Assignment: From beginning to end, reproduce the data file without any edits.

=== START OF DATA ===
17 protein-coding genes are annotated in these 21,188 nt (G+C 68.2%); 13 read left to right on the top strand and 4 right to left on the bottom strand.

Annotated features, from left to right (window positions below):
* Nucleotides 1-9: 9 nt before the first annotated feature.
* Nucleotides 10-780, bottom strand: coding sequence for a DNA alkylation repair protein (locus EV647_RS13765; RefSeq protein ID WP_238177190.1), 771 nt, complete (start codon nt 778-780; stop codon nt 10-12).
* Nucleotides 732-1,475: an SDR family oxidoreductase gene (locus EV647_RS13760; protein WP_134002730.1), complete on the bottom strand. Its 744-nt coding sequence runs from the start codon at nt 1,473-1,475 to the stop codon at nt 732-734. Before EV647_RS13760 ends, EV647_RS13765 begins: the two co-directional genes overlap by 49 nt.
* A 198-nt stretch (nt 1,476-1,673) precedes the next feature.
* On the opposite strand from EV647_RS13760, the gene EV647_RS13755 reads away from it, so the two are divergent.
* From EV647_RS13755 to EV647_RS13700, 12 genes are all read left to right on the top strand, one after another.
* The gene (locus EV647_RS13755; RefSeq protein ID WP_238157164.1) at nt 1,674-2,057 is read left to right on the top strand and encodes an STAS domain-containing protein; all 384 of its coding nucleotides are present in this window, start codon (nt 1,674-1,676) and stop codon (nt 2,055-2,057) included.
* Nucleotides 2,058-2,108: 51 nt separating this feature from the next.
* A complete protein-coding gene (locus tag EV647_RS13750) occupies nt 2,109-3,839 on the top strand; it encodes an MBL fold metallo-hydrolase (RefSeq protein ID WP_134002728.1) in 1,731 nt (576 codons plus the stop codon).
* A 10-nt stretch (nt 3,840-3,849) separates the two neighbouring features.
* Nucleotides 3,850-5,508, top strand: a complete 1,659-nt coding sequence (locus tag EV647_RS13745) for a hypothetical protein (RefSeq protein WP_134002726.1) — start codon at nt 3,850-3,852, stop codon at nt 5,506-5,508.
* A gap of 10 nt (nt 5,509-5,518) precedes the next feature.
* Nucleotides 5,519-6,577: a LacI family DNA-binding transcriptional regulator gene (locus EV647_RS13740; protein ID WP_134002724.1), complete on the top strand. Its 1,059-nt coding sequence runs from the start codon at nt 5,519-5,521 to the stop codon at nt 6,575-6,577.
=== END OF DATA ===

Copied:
17 protein-coding genes are annotated in these 21,188 nt (G+C 68.2%); 13 read left to right on the top strand and 4 right to left on the bottom strand.

Annotated features, from left to right (window positions below):
* Nucleotides 1-9: 9 nt before the first annotated feature.
* Nucleotides 10-780, bottom strand: coding sequence for a DNA alkylation repair protein (locus EV647_RS13765; RefSeq protein ID WP_238177190.1), 771 nt, complete (start codon nt 778-780; stop codon nt 10-12).
* Nucleotides 732-1,475: an SDR family oxidoreductase gene (locus EV647_RS13760; protein WP_134002730.1), complete on the bottom strand. Its 744-nt coding sequence runs from the start codon at nt 1,473-1,475 to the stop codon at nt 732-734. Before EV647_RS13760 ends, EV647_RS13765 begins: the two co-directional genes overlap by 49 nt.
* A 198-nt stretch (nt 1,476-1,673) precedes the next feature.
* On the opposite strand from EV647_RS13760, the gene EV647_RS13755 reads away from it, so the two are divergent.
* From EV647_RS13755 to EV647_RS13700, 12 genes are all read left to right on the top strand, one after another.
* The gene (locus EV647_RS13755; RefSeq protein ID WP_238157164.1) at nt 1,674-2,057 is read left to right on the top strand and encodes an STAS domain-containing protein; all 384 of its coding nucleotides are present in this window, start codon (nt 1,674-1,676) and stop codon (nt 2,055-2,057) included.
* Nucleotides 2,058-2,108: 51 nt separating this feature from the next.
* A complete protein-coding gene (locus tag EV647_RS13750) occupies nt 2,109-3,839 on the top strand; it encodes an MBL fold metallo-hydrolase (RefSeq protein ID WP_134002728.1) in 1,731 nt (576 codons plus the stop codon).
* A 10-nt stretch (nt 3,840-3,849) separates the two neighbouring features.
* Nucleotides 3,850-5,508, top strand: a complete 1,659-nt coding sequence (locus tag EV647_RS13745) for a hypothetical protein (RefSeq protein WP_134002726.1) — start codon at nt 3,850-3,852, stop codon at nt 5,506-5,508.
* A gap of 10 nt (nt 5,509-5,518) precedes the next feature.
* Nucleotides 5,519-6,577: a LacI family DNA-binding transcriptional regulator gene (locus EV647_RS13740; protein ID WP_134002724.1), complete on the top strand. Its 1,059-nt coding sequence runs from the start codon at nt 5,519-5,521 to the stop codon at nt 6,575-6,577.